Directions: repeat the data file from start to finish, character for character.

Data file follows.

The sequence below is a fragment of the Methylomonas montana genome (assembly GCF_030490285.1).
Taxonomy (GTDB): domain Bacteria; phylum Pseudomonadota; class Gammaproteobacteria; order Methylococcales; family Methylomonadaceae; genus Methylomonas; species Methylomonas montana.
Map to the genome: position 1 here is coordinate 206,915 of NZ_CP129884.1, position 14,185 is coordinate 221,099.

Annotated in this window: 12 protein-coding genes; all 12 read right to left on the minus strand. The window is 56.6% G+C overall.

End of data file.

The sequence below is a fragment of the Methylomonas montana genome (assembly GCF_030490285.1).
Taxonomy (GTDB): domain Bacteria; phylum Pseudomonadota; class Gammaproteobacteria; order Methylococcales; family Methylomonadaceae; genus Methylomonas; species Methylomonas montana.
Map to the genome: position 1 here is coordinate 206,915 of NZ_CP129884.1, position 14,185 is coordinate 221,099.

Annotated in this window: 12 protein-coding genes; all 12 read right to left on the minus strand. The window is 56.6% G+C overall.